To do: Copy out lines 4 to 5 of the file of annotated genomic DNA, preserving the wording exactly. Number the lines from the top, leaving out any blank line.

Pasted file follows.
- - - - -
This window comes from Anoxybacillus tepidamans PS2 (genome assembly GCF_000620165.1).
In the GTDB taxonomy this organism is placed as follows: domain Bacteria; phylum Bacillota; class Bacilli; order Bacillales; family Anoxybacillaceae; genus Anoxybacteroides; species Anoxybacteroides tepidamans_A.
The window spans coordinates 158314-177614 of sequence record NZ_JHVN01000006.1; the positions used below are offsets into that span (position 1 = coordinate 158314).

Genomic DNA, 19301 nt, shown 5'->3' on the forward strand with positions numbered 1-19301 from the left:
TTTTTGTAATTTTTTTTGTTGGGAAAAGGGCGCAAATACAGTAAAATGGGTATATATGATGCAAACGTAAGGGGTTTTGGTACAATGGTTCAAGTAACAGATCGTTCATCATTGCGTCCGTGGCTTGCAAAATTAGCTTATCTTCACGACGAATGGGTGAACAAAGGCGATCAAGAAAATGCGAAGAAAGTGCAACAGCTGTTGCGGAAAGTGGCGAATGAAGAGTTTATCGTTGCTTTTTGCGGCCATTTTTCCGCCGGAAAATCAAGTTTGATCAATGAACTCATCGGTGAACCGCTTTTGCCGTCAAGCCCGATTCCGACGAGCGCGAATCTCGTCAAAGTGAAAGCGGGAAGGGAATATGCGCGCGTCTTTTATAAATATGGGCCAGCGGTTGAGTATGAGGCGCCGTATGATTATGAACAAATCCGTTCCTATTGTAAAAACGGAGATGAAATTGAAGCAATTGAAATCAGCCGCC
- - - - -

Genomic DNA, 19301 nt, shown 5'->3' on the forward strand with positions numbered 1-19301 from the left:
TTTTTGTAATTTTTTTTGTTGGGAAAAGGGCGCAAATACAGTAAAATGGGTATATATGATGCAAACGTAAGGGGTTTTGGTACAATGGTTCAAGTAACAGATCGTTCATCATTGCGTCCGTGGCTTGCAAAATTAGCTTATCTTCACGACGAATGGGTGAACAAAGGCGATCAAGAAAATGCGAAGAAAGTGCAACAGCTGTTGCGGAAAGTGGCGAATGAAGAGTTTATCGTTGCTTTTTGCGGCCATTTTTCCGCCGGAAAATCAAGTTTGATCAATGAACTCATCGGTGAACCGCTTTTGCCGTCAAGCCCGATTCCGACGAGCGCGAATCTCGTCAAAGTGAAAGCGGGAAGGGAATATGCGCGCGTCTTTTATAAATATGGGCCAGCGGTTGAGTATGAGGCGCCGTATGATTATGAACAAATCCGTTCCTATTGTAAAAACGGAGATGAAATTGAAGCAATTGAAATCAGCCGCC